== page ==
Encyclopedia of Fantasy (1997)
Whittemore, Edward

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(1933-1995) US writer who, after Quin's Shanghai Circus (1974), a novel with some fabulistic elements, produced in the Jerusalem QuartetSinai Tapestry (1977), Jerusalem Poker (1978), Nile Shadows (1983) and Jericho Mosaic (1987) – an ambitious though occasionally incoherent Fantasy of History. EW's style is almost damagingly clear, as it sometimes reduces the sense necessary to his project – that layers underlie layers, almost to infinity. As a literary fantasy, the quartet might seem to occupy a space between the Alexandria Quartet by Lawrence Durrell (1912-1990), Thomas Pynchon's V (1963) and The Recognitions (1955) by William Gaddis (1920-1998). In the first volume, three characters begin to shape the century: Strongbow, a Knight of the Doleful Countenance who fails to pass on his legacy of knowledge and power (he more or less owns the Ottoman Empire) to his son, Stern, protagonist in later volumes; Wallenstein, who discovers the true Bible, which disqualifies Western Civilization, and decides to forge the old one to replace it; and Haj Harun, who may be immortal (> Immortality), who is possibly an eternal dupe, or possibly is playing a Godgame with the 20th century, especially in the second volume, which is dominated by a poker game, the winner to gain Jerusalem. As the sequence progresses, clarity fades and jumbles; and the tale ends disconsolately. [JC]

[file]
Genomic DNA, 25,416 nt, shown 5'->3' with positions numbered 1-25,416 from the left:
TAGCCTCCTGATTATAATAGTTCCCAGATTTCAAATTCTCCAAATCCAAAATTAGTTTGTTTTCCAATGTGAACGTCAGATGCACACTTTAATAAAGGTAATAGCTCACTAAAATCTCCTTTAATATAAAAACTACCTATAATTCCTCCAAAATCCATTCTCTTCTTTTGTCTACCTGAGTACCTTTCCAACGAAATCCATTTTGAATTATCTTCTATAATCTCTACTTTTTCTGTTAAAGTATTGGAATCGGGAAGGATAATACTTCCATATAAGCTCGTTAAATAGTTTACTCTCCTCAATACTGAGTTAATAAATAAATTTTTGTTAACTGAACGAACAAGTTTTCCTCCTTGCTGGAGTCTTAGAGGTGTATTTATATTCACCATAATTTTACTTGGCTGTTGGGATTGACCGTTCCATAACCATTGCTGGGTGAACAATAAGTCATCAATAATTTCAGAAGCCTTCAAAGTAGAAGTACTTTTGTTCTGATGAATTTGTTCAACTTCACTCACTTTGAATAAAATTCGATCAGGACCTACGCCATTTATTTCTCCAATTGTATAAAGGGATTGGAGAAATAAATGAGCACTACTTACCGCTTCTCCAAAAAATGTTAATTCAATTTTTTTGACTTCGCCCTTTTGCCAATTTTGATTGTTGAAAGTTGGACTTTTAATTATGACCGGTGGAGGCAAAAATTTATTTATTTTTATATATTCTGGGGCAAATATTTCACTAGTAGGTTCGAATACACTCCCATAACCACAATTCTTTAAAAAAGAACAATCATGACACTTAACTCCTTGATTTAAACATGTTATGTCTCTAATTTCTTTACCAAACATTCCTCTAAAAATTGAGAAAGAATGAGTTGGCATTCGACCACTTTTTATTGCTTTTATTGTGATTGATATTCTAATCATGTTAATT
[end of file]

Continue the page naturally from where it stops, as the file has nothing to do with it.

Edward Whittemore


This entry is taken from the Encyclopedia of Fantasy (1997) edited by John Clute and John Grant. It is provided as a reference and resource for users of the SF Encyclopedia, but apart from possible small corrections has not been updated.